Family Says They Were Forced Off Overbooked Delta Flight Over Child's Seat

The Schear family of Southern California says they were threatened with jail time and having their kids taken away.

A California family says they were forced off an overbooked Delta Air Lines flight and threatened with jail time last week after refusing to give up a seat one of their young children was sitting in.

In video posted to YouTube on Wednesday, Brian Schear of Huntington Beach is seen arguing with airline staff after he’s asked to relinquish a seat that he says he purchased for one of his kids.

“I bought the seat and you need to just leave us alone,” Schear says in the cellphone video. “I’m not trying to cause a problem, but I believe in standing up for what’s right.”

Delta has since apologized for the episode.

Schear, speaking to KABC News, said that he, his wife and two of their three children, ages 1 and 2, were traveling on a red-eye flight from Hawaii to Los Angeles last week. They’d bought the seat in question for their oldest child, 18-year-old Mason Schear, who ended up flying home a day earlier than the rest of the family. Schear put his younger son in Mason’s seat instead. Upon learning that Mason wasn’t present, the airline ordered Schear to surrender the seat or be carted off to jail. (The original report from KABC News indicates that the son is 2 years old, which is not consistent with the ages of the children as indicated in a May 3 Facebook post from their mother.)

The video appears to capture this threat, with a woman off-camera telling Schear that after he and his wife were jailed, their kids would be placed in foster care.

“You have to give up the seat or you’re going to jail, your wife is going to jail and they’ll take your kids from you,” Schear said the airline staff told him, according to KABC.

“Which option do you want to take?” a woman is heard telling him in the video. “Do you want to get off on your own, or...?”

In a statement Thursday afternoon, a Delta spokesperson said the company has reached out to the Schear family “to refund their travel and provide additional compensation.”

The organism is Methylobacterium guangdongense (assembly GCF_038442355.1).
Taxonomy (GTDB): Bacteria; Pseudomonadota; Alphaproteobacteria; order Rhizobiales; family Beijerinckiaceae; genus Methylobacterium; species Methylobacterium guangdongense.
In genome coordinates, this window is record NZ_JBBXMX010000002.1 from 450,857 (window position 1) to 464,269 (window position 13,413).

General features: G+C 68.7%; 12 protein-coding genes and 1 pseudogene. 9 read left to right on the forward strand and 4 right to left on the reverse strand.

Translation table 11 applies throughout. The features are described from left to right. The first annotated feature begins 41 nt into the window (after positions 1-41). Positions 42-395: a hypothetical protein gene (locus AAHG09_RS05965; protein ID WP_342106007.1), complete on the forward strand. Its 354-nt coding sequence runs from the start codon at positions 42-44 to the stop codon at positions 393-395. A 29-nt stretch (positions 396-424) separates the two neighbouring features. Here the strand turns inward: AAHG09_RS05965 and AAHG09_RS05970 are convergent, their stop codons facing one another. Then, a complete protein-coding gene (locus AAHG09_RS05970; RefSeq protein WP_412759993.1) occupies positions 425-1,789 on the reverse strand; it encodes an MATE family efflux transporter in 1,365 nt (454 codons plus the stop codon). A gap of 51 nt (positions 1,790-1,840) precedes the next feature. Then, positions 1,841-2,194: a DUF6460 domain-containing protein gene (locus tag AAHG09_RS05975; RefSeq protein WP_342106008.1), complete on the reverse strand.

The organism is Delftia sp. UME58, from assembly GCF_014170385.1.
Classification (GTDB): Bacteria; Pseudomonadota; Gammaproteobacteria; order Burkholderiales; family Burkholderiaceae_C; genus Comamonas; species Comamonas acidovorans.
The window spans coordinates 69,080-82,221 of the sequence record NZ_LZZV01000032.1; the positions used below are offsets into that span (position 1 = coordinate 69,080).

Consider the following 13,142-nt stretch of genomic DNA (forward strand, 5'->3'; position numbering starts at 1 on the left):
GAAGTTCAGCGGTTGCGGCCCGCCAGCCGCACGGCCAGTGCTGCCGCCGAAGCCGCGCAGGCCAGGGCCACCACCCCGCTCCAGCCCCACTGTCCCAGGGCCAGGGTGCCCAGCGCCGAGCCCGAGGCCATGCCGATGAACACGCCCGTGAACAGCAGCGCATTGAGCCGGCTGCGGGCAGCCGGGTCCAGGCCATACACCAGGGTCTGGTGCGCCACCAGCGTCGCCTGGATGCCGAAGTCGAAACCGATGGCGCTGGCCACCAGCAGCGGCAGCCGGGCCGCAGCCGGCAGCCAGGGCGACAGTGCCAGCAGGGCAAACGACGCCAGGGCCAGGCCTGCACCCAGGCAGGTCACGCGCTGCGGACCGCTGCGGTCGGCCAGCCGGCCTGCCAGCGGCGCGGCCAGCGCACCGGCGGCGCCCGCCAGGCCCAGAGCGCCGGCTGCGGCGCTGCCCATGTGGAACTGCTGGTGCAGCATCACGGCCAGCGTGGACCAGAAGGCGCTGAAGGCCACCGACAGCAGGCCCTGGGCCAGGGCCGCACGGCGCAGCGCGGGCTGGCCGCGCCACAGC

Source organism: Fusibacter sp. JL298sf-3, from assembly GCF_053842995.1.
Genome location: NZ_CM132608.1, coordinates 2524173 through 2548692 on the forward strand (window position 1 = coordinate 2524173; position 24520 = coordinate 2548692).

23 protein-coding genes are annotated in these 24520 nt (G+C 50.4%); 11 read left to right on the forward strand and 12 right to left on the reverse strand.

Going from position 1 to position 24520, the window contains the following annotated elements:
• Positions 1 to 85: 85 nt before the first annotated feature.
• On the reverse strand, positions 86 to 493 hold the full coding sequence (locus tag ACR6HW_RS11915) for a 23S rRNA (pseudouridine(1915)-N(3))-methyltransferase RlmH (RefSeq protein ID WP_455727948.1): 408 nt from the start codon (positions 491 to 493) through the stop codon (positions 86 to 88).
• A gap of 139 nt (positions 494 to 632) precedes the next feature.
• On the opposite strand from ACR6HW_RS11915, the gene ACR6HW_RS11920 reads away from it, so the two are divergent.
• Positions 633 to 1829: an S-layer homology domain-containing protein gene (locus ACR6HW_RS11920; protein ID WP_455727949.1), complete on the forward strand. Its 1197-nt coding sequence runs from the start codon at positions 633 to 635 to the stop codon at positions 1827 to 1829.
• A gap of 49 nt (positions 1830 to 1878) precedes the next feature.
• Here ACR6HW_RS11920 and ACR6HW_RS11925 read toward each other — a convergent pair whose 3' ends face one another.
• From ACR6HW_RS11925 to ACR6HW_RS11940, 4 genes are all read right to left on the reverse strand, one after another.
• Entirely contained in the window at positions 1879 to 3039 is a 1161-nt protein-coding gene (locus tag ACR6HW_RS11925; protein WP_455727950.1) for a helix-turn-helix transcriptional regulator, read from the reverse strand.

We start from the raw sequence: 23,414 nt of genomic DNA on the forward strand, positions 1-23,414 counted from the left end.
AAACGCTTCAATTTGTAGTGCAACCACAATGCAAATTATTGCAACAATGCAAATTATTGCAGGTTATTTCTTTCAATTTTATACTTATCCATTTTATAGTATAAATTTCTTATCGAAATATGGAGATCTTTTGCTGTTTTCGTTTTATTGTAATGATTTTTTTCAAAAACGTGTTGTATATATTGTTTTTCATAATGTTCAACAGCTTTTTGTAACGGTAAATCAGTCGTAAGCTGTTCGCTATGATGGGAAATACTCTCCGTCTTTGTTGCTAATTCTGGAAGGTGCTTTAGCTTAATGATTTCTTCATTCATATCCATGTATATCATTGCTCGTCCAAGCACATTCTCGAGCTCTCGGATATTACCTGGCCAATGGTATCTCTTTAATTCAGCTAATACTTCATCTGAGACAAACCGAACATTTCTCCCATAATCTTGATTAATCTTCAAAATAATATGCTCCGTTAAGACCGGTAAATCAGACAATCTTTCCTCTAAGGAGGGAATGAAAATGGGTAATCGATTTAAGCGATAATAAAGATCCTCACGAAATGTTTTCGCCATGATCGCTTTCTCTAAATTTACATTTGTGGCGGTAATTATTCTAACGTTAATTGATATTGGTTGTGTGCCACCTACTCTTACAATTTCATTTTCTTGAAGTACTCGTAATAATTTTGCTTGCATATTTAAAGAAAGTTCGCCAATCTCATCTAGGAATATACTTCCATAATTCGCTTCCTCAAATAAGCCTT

“We are sorry for the unfortunate experience our customers had with Delta,” the statement reads in part. “Delta’s goal is to always work with customers in an attempt to find solutions to their travel issues. That did not happen in this case and we apologize.”

In the clip posted to YouTube, an employee who identifies herself as Jenna tells Schear that a 2-year-old is not allowed to occupy his or her own seat because of Federal Aviation Administration regulations. Schear disputes this claim, arguing that the boy had his own seat on their earlier flight to Hawaii and that it’d be safer for him to remain in his car seat, rather than being held in his mother’s arms.

The FAA’s website appears to agree with Schear, recommending that children be secured in government-approved child safety restraints, and not in parents’ laps.

“Your arms aren’t capable of holding your child securely, especially during unexpected turbulence,” the FAA’s website says.

Delta’s website also advocates for kids having their own seats.

“For kids under the age of two, we recommend you purchase a seat on the aircraft and use an approved child safety seat,” it states.

Schear’s wife, Brittany, shared the video on her Facebook page on Wednesday. After the family was made to leave the plane, she said, they did not receive a refund and “had to purchase all new tickets the next day. It was the middle of the night, we had no hotel to go to or a car.”

The Schear family did not immediately respond to a request for comment. Brittany Schear posted another Facebook message late Thursday night, saying that she and Brian “appreciate the love and support shown” and “never imagined that our last 24 hours would be as they were.”

Wednesday’s video comes amid a period of dire public relations for the air travel industry, following several high-profile instances of airline staff apparently mistreating customers.

Most notoriously, in April, Chicago aviation officers violently removed Dr. David Dao, a Kentucky physician, from a United flight after Dao refused to relinquish his seat. Airline staff, at the time of the incident, said that they had overbooked the flight and needed the seat for their employees. They later retracted that claim.

This story has been updated with a statement from Delta Air Lines. It has also been updated throughout for consistency with the ages reported in Brittany Schear’s initial Facebook post.

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